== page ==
What I love about King Vidors H.M. Pulham, Esquire(1941) is that after all the times I’ve seen it the film never seems to lose it’s relevancy. The way the film goes about examining friendships, love, work and the day to day battle of life as seen through the eyes of a guy who grew up with a loving family and who just lives his life trying to be a good person, always inspires me.
|Robert Young contemplates the path not taken in H.M.Pulham Esq.|
Robert Young plays the title character, born into wealth but with a work ethic and a sense of honor, going with the flow, not quite sure of himself but always a gentlemen in every situation, something that father Charles Coburn teaches him from a very young age. Young has a good relationship with his father and while their communication might seem superficial, there is a deep love and respect held by Young for his father(as is the case with most father/son relationships). It’s heartbreaking when Young’s father Charles Coburn tries to convince Young to stay with the family and work at the family company. We can see Young just feel horrible about it yet he sticks to his guns none the less.
|Bonita Granville and Robert Young in H.M.Pulham Esq.|
|Robert Young and Hedy Lamarr|
|Van Hefflin, Robert Young and Hedy Lamarr|
|Ruth Hussey and Robert Young in H.M.Pulham Esq.|
Most enjoyable of all is Robert Young. What a superb performance he gives as the humble, awkward, kind, honest and at times charmingly oblivious Harry Pulham. Bonita Granville also has some fun moments as Young’s kind sister who shocks him by being just a little bit rebellious now and then yet sympathizing with the tough decisions and sacrifices her brother must make after their father dies. Hussey has what might have been a thankless role but she really sinks her teeth into it and manages to give the character a lot of depth. She’s supposed to be a bit abrasive and a bit patronizing but she manages to be both while remaining likable and sympathetic and their scenes together when they meet again after their respective break ups are fun and touching. Van Heflin is also very enjoyable as the college cynic who is repulsed by the obnoxious jock who tells football stories that Young is thoroughly intrigued by. I’ve always felt the mark of a great movie is when you wish the characters of the film were real and you knew them and you were friends with them. H.M. Pulham Esquire is that kind of film.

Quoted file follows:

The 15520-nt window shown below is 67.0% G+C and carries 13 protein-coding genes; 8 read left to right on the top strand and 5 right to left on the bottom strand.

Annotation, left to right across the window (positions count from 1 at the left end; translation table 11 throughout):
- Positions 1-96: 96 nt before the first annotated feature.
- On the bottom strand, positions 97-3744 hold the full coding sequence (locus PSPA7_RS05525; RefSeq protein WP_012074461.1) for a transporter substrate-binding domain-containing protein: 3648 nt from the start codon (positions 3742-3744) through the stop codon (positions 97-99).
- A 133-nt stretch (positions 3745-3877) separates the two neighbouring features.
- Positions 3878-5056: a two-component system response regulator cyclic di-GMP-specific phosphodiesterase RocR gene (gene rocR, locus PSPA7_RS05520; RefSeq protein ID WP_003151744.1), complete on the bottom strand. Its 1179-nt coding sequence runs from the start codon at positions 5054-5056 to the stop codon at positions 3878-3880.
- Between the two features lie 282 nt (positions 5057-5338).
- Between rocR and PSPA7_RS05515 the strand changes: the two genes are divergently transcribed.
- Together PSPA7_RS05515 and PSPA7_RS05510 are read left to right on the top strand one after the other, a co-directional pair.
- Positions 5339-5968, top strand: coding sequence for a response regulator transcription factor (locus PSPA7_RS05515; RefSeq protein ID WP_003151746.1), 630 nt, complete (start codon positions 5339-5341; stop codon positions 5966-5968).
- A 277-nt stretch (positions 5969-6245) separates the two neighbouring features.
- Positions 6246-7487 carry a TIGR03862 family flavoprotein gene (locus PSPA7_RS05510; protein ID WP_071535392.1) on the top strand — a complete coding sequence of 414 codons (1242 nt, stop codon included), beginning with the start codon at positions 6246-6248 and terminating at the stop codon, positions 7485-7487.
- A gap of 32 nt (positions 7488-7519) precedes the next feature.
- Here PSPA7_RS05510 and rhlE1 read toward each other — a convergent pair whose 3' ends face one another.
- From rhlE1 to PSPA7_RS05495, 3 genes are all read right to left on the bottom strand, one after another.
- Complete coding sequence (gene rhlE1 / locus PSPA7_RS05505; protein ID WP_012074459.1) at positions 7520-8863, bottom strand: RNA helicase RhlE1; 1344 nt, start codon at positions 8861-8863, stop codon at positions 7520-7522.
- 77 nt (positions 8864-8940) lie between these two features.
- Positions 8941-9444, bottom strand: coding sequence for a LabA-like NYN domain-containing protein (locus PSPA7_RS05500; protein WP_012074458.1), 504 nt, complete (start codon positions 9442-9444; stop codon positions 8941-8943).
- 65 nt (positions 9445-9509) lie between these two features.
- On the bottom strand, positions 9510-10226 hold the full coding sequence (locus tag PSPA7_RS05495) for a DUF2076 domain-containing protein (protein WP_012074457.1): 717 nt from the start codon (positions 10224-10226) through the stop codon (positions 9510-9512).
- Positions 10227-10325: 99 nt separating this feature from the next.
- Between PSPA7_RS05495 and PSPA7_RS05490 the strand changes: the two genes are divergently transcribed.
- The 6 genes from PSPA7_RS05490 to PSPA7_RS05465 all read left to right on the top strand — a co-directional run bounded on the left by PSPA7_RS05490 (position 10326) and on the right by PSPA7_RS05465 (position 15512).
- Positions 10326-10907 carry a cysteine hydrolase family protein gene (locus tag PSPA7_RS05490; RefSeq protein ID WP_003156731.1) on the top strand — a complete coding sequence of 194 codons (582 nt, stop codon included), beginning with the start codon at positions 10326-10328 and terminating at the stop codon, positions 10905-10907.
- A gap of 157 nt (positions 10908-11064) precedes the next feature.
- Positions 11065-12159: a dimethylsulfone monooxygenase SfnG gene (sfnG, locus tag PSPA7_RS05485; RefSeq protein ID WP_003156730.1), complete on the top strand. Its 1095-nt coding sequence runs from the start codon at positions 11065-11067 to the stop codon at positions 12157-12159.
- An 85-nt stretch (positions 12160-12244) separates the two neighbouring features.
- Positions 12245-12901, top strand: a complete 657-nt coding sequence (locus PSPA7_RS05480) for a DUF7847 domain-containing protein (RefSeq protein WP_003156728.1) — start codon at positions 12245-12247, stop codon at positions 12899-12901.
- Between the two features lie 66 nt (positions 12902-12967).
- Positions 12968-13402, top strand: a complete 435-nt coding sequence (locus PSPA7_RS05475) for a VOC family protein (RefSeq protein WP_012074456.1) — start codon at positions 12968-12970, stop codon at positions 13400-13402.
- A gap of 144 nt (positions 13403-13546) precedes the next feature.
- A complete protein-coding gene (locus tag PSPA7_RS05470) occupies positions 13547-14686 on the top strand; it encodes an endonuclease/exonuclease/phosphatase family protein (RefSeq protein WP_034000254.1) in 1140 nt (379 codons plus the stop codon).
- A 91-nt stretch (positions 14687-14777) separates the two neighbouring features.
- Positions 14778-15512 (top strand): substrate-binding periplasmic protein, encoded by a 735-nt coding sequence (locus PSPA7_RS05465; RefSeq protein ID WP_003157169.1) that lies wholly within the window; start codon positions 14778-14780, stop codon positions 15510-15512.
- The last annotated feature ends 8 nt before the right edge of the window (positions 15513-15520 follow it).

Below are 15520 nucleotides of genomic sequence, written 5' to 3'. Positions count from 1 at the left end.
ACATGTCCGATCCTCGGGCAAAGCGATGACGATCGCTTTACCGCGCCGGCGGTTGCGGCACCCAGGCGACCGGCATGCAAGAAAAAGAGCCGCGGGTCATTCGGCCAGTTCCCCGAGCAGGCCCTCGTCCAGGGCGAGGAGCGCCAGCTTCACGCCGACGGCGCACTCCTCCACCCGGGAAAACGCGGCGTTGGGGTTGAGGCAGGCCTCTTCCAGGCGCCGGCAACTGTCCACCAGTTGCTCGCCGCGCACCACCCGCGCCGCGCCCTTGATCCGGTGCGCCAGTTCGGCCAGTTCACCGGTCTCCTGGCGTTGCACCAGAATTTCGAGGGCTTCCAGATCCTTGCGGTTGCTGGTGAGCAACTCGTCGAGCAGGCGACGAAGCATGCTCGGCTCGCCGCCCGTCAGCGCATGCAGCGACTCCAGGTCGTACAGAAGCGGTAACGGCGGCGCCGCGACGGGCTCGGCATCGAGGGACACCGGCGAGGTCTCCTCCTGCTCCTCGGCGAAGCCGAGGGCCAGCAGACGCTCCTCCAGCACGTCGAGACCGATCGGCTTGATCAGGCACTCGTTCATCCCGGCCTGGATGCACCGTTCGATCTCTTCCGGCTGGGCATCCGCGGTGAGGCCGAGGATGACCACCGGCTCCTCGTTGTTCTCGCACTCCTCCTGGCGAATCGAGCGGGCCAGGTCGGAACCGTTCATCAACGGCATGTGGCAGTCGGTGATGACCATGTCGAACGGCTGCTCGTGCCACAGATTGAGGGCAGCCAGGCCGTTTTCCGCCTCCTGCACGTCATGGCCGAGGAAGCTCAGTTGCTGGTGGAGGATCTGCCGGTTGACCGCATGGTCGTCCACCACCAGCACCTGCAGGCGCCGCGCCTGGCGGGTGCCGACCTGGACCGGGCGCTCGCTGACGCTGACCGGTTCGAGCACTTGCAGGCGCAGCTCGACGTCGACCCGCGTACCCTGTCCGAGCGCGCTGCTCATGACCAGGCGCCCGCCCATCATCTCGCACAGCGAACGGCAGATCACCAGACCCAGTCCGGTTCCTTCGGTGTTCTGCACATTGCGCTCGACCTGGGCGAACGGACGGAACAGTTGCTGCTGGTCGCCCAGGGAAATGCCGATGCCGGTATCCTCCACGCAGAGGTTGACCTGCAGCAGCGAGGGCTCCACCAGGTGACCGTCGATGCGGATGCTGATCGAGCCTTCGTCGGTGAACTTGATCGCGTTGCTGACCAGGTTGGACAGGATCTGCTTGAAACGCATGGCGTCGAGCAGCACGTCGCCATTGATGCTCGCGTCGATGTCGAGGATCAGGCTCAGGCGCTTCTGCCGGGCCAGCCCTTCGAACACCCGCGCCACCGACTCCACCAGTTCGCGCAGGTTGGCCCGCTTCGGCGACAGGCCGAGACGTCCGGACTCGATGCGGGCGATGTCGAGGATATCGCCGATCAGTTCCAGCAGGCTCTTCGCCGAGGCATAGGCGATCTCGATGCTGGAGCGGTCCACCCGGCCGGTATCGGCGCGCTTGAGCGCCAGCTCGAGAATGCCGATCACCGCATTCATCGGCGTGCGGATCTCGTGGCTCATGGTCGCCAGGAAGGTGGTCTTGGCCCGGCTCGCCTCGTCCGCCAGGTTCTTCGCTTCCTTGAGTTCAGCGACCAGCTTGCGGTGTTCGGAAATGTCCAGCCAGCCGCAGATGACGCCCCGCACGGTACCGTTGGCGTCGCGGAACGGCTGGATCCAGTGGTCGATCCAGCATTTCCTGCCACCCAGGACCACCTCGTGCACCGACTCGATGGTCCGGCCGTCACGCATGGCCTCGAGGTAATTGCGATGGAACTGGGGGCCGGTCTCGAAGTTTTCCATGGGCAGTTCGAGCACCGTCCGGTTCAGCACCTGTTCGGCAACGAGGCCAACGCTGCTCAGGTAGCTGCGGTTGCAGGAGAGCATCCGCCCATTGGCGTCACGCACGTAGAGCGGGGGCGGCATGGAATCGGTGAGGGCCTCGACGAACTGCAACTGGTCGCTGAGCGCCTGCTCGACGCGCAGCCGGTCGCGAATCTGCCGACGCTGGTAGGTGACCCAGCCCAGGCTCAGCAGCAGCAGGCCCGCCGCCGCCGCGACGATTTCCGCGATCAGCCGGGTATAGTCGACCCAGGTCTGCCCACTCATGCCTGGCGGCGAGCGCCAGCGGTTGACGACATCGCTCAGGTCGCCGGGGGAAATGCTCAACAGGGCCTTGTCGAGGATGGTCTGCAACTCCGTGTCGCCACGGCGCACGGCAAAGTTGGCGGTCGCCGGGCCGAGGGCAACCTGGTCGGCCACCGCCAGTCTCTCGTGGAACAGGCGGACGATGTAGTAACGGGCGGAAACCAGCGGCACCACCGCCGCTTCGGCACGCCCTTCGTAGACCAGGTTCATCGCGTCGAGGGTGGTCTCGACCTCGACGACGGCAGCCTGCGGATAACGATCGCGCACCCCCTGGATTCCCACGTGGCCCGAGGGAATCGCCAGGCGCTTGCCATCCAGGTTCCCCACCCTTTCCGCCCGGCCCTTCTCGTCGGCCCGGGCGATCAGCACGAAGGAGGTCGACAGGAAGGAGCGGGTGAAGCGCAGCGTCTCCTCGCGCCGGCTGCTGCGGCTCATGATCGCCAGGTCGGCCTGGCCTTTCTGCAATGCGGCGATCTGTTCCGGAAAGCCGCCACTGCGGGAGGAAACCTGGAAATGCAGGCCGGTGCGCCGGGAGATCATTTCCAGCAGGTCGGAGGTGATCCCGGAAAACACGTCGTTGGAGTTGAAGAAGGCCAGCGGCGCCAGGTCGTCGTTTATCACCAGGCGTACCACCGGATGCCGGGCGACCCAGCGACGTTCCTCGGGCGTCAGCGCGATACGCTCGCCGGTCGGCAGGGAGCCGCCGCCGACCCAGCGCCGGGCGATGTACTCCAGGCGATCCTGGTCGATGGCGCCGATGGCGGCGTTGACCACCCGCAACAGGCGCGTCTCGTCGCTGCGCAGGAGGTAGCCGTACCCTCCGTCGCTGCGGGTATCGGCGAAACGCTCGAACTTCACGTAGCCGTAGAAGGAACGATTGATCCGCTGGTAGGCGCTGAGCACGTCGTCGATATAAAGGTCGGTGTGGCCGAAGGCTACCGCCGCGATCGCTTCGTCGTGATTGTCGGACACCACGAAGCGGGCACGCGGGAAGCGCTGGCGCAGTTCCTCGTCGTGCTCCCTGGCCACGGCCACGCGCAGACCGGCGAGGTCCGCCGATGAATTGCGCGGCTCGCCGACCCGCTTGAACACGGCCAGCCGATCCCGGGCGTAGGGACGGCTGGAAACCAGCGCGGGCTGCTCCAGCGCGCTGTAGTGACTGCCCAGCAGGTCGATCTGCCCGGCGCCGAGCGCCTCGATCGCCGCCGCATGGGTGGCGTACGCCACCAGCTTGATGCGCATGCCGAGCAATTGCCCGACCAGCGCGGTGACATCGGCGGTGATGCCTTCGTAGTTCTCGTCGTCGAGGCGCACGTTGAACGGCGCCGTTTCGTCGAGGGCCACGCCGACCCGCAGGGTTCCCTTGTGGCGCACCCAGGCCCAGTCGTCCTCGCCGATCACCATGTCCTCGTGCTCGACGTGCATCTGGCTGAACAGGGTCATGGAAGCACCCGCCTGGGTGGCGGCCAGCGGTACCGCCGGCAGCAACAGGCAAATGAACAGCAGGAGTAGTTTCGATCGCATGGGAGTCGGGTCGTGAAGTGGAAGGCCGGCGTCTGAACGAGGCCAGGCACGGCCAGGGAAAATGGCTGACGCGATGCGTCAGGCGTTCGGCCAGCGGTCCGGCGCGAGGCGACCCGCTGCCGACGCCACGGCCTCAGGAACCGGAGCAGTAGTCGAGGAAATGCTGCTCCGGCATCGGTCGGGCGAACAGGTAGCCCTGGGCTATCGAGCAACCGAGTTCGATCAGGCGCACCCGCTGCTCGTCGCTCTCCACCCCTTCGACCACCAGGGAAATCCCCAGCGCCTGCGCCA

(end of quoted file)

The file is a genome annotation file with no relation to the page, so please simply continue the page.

Turner Classic Movies will be showing H.M. Pulham Esquire this Saturday at 7:00 AM Eastern time.